By Ronal Quiñones
HAVANA TIMES – The debate took place a few days ago on a television program, and although it was brief, it reveals the dissatisfactions that exist among specialists regarding the performance of Cuban baseball players in the international events of recent years.
A little over a decade ago, Cuba had the titles in all major amateur baseball tournaments in the different categories, but little by little it was giving ground and nowadays it does not exhibit any.
What is worse, it has not even advanced to the decisive games in the major events of the last decade including the World Baseball Classics, Premier 12 tournaments or Pan American Games. All this taking into account that in all these contests the rest of the teams do not make squads with their full potential, for different reasons.
The center of the controversy was that one of the commentators refused to talk about a crisis, because he considered that Cuban baseball players who play in the Major Leagues show their quality almost daily, season after season.
While this is true, we shouldn’t forget that those who shine today in MLB were part of the national team, that is, they were the best of the talent existing on the Island at that time. Likewise, all of them went through the adaptation processes and spent more or less time in the Minor Leagues before being called up to the Majors.
In addition, let’s not forget the fact that for these approximately 30 players who now have a secure position in the rosters of the majors, there are more than a hundred that over the years have had only sporadic appearances, and some have not even been able to dress an MLB uniform.
With this I don’t want to take any merits away from those players, but just put in perspective that yes, there is talent, but taken from the best of the best, and then polished in the United States.
On the other hand, the existence of talent does not imply that there is a development of baseball [or other sports] in Cuba, and the best proof is in history, because even when in this country sports was little less than nothing, there were always figures of international relevance, like the fencer Ramon Fonst, the sprinter Rafael Fortun, the chess player Jose Raul Capablanca or the boxer Kid Chocolate, just to name a few of the most prominent examples.
The underlying issue, and in that yes all the specialists agreed, is that the methodology currently applied in Cuba is too stiff. Likewise, management methods are flawed; there is little stimulation to the players, among other issues.
International events held in the last decade have shown that our players do not arrive well prepared, especially batters, accustomed here on the island to face a shallow pitching, with low speed, poor control and little variation.
In spite of the fact that practically all signs [at the international events] are given from the bench, the mistakes of pitch selection and location have been repeated at specific times, which has led to blowing more than a few potential wins.
Add that the batters fail again and again to hit the ball in key moments, which does not always mean achieving a good connection. Sometimes a sacrifice fly or a touch of the ball is enough to advance the runners. That has been very common, sometimes in a game where the opponent does those things well, simply by applying the basic fundamentals of baseball.
The methods of management (I do not mean the manager) are increasingly worrying, with a baseball federation that is eternalized in office despite the bad results that are harvested year after year. Directors hand-picked without proper preparation, and constant improvisations that range from the national baseball season calendar to the selection of the national team coaches.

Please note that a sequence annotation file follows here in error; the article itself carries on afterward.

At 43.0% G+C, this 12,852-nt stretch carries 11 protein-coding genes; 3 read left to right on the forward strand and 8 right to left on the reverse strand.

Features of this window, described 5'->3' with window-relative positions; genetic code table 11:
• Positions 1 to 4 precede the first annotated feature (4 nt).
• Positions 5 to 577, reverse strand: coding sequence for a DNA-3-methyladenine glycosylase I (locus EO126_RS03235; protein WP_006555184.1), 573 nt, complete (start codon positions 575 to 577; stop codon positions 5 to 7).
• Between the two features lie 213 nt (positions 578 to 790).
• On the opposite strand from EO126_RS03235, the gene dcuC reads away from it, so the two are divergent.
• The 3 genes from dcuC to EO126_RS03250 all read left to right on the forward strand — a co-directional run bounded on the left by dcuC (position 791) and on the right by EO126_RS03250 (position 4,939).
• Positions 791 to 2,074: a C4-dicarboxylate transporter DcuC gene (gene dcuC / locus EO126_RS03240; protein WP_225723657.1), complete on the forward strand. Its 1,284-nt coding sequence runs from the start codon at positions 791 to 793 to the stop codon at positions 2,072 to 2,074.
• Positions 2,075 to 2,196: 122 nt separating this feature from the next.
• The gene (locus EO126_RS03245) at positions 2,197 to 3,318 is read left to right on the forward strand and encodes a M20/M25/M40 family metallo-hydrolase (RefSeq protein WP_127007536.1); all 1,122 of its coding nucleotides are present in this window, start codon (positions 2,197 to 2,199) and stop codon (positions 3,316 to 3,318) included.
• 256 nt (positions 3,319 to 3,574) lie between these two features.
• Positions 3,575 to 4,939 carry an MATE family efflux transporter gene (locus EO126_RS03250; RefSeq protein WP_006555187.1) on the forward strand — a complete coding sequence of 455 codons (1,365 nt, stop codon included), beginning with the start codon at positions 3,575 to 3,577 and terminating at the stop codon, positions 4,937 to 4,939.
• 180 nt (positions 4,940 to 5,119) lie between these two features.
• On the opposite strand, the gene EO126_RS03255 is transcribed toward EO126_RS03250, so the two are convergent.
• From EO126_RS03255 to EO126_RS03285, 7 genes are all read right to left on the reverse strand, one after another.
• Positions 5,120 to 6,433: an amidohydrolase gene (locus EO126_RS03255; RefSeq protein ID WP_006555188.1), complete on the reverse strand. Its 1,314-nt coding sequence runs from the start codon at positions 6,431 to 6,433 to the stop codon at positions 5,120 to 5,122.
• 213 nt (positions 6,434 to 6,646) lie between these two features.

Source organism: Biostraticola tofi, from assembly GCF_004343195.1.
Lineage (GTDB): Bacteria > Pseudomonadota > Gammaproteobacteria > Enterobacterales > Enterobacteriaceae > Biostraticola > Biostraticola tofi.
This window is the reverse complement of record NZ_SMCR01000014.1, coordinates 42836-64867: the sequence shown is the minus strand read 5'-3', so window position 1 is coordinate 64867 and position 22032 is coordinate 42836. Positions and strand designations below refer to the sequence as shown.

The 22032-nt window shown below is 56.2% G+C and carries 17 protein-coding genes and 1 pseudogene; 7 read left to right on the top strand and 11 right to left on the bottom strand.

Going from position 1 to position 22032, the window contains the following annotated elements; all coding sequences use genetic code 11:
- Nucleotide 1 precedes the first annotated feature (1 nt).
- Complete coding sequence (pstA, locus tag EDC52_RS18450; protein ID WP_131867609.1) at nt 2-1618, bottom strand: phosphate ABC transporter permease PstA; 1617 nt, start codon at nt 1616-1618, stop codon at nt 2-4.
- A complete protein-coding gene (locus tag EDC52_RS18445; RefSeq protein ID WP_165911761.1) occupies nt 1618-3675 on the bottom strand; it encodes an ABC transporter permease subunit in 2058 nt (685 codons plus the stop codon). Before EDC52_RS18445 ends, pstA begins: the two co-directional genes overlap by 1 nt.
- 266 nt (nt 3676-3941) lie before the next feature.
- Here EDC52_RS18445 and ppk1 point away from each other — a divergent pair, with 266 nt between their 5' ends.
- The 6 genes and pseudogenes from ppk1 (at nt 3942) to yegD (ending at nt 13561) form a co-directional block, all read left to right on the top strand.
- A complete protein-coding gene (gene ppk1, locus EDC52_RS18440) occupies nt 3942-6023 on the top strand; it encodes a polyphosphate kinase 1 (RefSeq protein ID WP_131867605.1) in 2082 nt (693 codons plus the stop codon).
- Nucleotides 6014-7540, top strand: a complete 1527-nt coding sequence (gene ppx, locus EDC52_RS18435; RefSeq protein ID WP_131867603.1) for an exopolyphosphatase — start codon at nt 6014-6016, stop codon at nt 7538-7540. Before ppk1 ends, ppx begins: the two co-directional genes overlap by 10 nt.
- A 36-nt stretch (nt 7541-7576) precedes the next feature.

The low stimulation of the players is a key factor in the crisis of results. Their salary was increased a few years ago, but it is still insufficient to live with dignity in this country, especially when they know that because of their potential they can aspire to important contracts in other countries.
There have been attempts to find alternatives in some Leagues, but a player must always go through the Cuban Baseball Federation, and meet certain “requirements” to be considered. Many players have tried to contract out on their own, because they have the contacts and conditions, and have clashed with the veto of the authorities. Several of them have had to withdraw from the Cuban League in order to fulfill their dream of playing elsewhere.
In this sense, it is worth rescuing the initiative to allow players who left in search of other horizons to return to the main domestic tournament, which is being applied since last season, and has shortstop Erisbel Arruebarruena as its main banner at the moment.
The experience accumulated by these players during their passage, fleeting or not, in the Major Leagues, is invaluable for their teammates and should be taken into account by the technicians in their respective provinces and by the national team staff. The latter remains to be seen, if the egos do not get in the way of good intentions.
But the basis of everything has always been, and should continue to be, to work seriously from the lower categories. Tournaments reduced to the slightest expression, and where the fundamental weight of expenses is held by the parents of the players, cannot be the basis on which Cuban baseball is intended to be rebuilt.
With poor conditions to train, and little time to perfect the ABCs of the game, players arrive with many gaps to the Cuban baseball season, where many of them end up playing very little because their teams are eliminated in the first round, and that therefore delays their preparation.
These are just some ideas that emerged from the television debate. In the next installment we’ll learn what the fans think, because I collected interesting criteria in the traditional corner of Havana’s Central Park.